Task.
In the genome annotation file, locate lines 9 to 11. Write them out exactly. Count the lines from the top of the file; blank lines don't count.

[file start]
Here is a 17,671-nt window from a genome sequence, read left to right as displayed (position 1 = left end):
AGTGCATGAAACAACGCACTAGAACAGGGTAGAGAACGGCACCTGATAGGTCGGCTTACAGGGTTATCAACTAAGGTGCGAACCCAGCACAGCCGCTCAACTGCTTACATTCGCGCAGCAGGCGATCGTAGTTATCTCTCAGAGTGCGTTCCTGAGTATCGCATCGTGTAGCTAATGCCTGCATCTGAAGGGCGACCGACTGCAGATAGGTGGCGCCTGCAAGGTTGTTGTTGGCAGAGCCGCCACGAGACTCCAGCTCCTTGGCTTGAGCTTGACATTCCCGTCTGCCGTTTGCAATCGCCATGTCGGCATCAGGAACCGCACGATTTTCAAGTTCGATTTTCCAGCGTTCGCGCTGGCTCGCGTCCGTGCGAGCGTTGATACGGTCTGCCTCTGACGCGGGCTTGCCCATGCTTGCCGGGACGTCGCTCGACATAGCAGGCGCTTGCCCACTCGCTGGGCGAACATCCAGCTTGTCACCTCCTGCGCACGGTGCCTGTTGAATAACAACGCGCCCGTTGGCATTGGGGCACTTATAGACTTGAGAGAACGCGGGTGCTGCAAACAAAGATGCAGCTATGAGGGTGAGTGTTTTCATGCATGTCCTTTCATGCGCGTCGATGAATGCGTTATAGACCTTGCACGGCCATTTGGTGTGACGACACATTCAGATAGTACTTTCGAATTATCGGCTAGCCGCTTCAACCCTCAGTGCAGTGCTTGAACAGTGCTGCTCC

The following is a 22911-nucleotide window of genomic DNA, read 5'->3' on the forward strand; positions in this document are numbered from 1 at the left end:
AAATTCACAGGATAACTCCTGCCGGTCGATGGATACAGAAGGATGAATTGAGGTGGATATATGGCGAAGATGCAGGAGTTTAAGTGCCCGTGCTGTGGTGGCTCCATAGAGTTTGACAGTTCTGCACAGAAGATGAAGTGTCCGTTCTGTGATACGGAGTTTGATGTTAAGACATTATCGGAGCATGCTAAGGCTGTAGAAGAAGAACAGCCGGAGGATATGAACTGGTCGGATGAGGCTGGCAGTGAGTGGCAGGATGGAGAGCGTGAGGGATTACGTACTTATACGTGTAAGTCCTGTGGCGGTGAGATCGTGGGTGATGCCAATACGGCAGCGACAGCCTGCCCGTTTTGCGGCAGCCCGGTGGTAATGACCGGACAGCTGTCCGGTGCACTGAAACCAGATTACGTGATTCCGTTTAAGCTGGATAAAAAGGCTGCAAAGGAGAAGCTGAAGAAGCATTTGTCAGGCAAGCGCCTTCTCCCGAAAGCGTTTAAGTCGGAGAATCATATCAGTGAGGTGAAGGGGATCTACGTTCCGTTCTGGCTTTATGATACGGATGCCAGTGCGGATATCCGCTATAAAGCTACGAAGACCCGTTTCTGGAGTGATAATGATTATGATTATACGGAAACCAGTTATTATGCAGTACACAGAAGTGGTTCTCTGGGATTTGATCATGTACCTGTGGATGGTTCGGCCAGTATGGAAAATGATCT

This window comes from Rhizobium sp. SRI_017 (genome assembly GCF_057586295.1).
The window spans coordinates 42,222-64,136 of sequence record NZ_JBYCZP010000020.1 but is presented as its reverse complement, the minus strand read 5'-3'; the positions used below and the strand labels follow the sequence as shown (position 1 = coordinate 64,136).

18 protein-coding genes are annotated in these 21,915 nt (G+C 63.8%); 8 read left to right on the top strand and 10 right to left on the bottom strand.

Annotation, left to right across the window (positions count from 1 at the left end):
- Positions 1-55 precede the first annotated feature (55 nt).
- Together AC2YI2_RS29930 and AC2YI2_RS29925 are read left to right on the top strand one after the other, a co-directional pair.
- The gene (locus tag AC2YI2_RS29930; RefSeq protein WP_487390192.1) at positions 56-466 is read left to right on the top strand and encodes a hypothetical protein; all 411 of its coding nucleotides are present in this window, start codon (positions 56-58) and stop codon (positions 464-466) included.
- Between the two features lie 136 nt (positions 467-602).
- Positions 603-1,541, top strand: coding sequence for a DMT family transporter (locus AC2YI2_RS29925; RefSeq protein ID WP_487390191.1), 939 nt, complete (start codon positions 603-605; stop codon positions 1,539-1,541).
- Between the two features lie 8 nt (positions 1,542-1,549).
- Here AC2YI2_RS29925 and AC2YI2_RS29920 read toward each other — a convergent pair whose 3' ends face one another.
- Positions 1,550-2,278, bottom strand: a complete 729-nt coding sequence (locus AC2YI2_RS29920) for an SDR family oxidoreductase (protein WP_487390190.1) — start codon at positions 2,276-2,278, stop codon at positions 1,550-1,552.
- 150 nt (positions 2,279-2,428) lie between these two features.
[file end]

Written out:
- Positions 1-55 precede the first annotated feature (55 nt).
- Together AC2YI2_RS29930 and AC2YI2_RS29925 are read left to right on the top strand one after the other, a co-directional pair.
- The gene (locus tag AC2YI2_RS29930; RefSeq protein WP_487390192.1) at positions 56-466 is read left to right on the top strand and encodes a hypothetical protein; all 411 of its coding nucleotides are present in this window, start codon (positions 56-58) and stop codon (positions 464-466) included.